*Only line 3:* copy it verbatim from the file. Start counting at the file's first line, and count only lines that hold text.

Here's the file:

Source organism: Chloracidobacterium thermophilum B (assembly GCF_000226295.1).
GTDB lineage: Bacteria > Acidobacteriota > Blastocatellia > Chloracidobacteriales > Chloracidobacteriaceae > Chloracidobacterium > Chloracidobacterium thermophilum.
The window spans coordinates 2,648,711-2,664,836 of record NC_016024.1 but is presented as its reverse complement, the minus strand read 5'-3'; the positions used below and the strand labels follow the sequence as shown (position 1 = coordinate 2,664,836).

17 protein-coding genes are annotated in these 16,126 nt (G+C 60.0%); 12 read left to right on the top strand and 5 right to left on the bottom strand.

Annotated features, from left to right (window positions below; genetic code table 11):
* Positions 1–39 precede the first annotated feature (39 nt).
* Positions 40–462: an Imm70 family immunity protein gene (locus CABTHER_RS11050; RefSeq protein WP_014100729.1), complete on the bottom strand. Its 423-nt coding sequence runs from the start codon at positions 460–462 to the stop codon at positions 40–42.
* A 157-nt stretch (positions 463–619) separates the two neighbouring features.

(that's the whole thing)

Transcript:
The window spans coordinates 2,648,711-2,664,836 of record NC_016024.1 but is presented as its reverse complement, the minus strand read 5'-3'; the positions used below and the strand labels follow the sequence as shown (position 1 = coordinate 2,664,836).